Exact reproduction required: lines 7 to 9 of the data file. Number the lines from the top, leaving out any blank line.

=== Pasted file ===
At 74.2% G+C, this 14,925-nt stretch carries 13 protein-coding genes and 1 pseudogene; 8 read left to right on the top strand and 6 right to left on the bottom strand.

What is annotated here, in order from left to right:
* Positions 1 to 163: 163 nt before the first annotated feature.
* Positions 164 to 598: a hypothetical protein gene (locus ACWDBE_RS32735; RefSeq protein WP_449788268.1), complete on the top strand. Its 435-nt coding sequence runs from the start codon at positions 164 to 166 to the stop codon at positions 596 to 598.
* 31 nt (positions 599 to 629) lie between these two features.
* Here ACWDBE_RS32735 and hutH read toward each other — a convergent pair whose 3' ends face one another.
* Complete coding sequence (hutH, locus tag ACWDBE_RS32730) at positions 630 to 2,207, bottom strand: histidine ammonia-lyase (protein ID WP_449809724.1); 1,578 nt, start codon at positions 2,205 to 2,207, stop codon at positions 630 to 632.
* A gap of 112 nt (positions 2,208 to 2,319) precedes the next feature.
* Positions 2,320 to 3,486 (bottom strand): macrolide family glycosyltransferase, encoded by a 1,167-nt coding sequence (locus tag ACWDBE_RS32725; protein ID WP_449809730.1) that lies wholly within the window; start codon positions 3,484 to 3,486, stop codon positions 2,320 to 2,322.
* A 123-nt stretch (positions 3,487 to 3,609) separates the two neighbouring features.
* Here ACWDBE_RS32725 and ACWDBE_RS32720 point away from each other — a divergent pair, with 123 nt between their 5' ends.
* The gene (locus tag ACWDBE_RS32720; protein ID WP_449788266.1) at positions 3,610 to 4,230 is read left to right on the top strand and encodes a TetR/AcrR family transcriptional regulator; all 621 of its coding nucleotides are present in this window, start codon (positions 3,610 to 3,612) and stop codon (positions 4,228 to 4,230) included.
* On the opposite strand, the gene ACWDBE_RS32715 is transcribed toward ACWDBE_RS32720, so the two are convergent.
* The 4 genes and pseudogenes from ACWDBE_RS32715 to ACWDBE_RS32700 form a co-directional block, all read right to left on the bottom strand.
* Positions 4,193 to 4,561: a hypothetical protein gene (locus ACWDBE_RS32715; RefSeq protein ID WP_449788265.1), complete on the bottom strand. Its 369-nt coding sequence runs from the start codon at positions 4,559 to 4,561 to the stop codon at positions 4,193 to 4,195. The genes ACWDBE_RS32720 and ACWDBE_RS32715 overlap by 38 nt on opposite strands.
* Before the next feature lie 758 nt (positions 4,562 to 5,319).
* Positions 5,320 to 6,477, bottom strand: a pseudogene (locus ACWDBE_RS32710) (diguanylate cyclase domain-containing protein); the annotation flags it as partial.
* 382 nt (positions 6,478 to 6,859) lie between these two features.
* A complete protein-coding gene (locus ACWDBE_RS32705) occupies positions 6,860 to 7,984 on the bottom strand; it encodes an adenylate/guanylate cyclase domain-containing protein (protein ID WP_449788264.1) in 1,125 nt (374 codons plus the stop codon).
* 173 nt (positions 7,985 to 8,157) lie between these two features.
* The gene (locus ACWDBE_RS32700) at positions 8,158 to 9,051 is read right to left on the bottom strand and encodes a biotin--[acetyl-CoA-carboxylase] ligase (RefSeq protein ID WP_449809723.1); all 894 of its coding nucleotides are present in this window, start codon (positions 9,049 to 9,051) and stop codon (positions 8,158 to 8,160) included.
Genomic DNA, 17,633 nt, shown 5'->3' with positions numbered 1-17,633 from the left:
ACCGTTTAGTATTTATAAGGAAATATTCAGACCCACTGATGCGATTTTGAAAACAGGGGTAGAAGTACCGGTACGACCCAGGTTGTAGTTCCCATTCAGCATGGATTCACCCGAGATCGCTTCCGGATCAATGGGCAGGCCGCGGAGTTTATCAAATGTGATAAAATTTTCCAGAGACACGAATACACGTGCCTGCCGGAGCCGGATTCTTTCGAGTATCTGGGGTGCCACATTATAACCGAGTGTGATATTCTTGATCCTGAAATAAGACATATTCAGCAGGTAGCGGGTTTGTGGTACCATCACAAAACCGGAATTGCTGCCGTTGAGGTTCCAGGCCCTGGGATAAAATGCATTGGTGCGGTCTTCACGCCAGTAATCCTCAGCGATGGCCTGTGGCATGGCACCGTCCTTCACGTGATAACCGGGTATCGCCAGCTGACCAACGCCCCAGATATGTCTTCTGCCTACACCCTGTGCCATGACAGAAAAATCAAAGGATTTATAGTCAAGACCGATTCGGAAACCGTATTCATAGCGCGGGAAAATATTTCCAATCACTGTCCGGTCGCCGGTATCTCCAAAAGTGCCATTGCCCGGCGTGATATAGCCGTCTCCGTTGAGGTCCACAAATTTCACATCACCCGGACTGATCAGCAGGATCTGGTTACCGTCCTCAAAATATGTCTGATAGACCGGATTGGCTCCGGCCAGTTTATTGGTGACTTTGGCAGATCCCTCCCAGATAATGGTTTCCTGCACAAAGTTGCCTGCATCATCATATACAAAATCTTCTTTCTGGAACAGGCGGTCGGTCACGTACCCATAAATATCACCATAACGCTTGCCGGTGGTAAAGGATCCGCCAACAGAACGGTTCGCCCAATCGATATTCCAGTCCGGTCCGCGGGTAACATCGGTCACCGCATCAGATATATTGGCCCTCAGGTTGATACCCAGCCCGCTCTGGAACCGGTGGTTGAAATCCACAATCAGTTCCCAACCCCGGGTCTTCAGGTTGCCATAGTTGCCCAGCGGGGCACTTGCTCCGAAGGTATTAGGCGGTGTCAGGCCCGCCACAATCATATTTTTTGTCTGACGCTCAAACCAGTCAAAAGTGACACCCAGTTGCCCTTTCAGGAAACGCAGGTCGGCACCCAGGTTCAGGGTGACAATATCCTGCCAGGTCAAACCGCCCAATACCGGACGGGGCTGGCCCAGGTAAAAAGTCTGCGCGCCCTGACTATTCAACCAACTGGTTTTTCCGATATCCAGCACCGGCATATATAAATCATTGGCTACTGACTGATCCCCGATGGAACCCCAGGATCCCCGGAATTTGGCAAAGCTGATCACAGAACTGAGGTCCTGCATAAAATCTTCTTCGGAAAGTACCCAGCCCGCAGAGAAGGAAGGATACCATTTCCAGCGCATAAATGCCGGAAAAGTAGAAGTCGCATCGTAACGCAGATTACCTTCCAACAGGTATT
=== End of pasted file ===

* Complete coding sequence (hutH, locus tag ACWDBE_RS32730) at positions 630 to 2,207, bottom strand: histidine ammonia-lyase (protein ID WP_449809724.1); 1,578 nt, start codon at positions 2,205 to 2,207, stop codon at positions 630 to 632.
* A gap of 112 nt (positions 2,208 to 2,319) precedes the next feature.
* Positions 2,320 to 3,486 (bottom strand): macrolide family glycosyltransferase, encoded by a 1,167-nt coding sequence (locus tag ACWDBE_RS32725; protein ID WP_449809730.1) that lies wholly within the window; start codon positions 3,484 to 3,486, stop codon positions 2,320 to 2,322.